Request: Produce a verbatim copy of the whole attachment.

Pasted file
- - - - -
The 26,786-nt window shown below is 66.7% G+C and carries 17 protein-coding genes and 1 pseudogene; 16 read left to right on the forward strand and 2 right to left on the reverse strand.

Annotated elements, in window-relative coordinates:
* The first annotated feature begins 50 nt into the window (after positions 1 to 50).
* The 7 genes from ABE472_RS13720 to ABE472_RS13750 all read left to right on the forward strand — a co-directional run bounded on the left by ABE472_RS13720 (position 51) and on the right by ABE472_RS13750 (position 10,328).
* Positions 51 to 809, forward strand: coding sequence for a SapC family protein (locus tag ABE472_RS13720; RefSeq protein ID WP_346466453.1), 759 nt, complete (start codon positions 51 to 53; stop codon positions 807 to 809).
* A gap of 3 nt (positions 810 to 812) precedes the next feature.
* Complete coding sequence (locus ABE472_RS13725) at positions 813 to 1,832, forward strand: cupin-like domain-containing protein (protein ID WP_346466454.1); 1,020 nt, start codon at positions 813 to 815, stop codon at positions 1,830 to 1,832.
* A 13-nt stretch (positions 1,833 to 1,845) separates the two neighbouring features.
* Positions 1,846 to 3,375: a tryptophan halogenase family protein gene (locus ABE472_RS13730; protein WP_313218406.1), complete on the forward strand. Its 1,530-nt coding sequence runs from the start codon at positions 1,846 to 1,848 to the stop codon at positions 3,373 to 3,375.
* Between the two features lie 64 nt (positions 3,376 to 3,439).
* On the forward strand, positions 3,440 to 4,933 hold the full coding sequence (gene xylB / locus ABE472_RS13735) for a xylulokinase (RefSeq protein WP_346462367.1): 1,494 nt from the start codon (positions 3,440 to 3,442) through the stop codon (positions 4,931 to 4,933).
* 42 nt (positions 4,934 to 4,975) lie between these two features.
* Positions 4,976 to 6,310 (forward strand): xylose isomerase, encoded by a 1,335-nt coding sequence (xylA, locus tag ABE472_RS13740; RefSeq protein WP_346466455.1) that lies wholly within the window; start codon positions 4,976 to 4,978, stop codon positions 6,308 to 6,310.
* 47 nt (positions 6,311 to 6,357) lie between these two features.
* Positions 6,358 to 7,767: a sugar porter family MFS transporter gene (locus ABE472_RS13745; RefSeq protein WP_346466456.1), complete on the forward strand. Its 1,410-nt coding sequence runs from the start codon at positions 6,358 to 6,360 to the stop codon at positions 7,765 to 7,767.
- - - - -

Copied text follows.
The 26,786-nt window shown below is 66.7% G+C and carries 17 protein-coding genes and 1 pseudogene; 16 read left to right on the forward strand and 2 right to left on the reverse strand.

Annotated elements, in window-relative coordinates:
* The first annotated feature begins 50 nt into the window (after positions 1 to 50).
* The 7 genes from ABE472_RS13720 to ABE472_RS13750 all read left to right on the forward strand — a co-directional run bounded on the left by ABE472_RS13720 (position 51) and on the right by ABE472_RS13750 (position 10,328).
* Positions 51 to 809, forward strand: coding sequence for a SapC family protein (locus tag ABE472_RS13720; RefSeq protein ID WP_346466453.1), 759 nt, complete (start codon positions 51 to 53; stop codon positions 807 to 809).
* A gap of 3 nt (positions 810 to 812) precedes the next feature.
* Complete coding sequence (locus ABE472_RS13725) at positions 813 to 1,832, forward strand: cupin-like domain-containing protein (protein ID WP_346466454.1); 1,020 nt, start codon at positions 813 to 815, stop codon at positions 1,830 to 1,832.
* A 13-nt stretch (positions 1,833 to 1,845) separates the two neighbouring features.
* Positions 1,846 to 3,375: a tryptophan halogenase family protein gene (locus ABE472_RS13730; protein WP_313218406.1), complete on the forward strand. Its 1,530-nt coding sequence runs from the start codon at positions 1,846 to 1,848 to the stop codon at positions 3,373 to 3,375.
* Between the two features lie 64 nt (positions 3,376 to 3,439).
* On the forward strand, positions 3,440 to 4,933 hold the full coding sequence (gene xylB / locus ABE472_RS13735) for a xylulokinase (RefSeq protein WP_346462367.1): 1,494 nt from the start codon (positions 3,440 to 3,442) through the stop codon (positions 4,931 to 4,933).
* 42 nt (positions 4,934 to 4,975) lie between these two features.
* Positions 4,976 to 6,310 (forward strand): xylose isomerase, encoded by a 1,335-nt coding sequence (xylA, locus tag ABE472_RS13740; RefSeq protein WP_346466455.1) that lies wholly within the window; start codon positions 4,976 to 4,978, stop codon positions 6,308 to 6,310.
* 47 nt (positions 6,311 to 6,357) lie between these two features.
* Positions 6,358 to 7,767: a sugar porter family MFS transporter gene (locus ABE472_RS13745; RefSeq protein WP_346466456.1), complete on the forward strand. Its 1,410-nt coding sequence runs from the start codon at positions 6,358 to 6,360 to the stop codon at positions 7,765 to 7,767.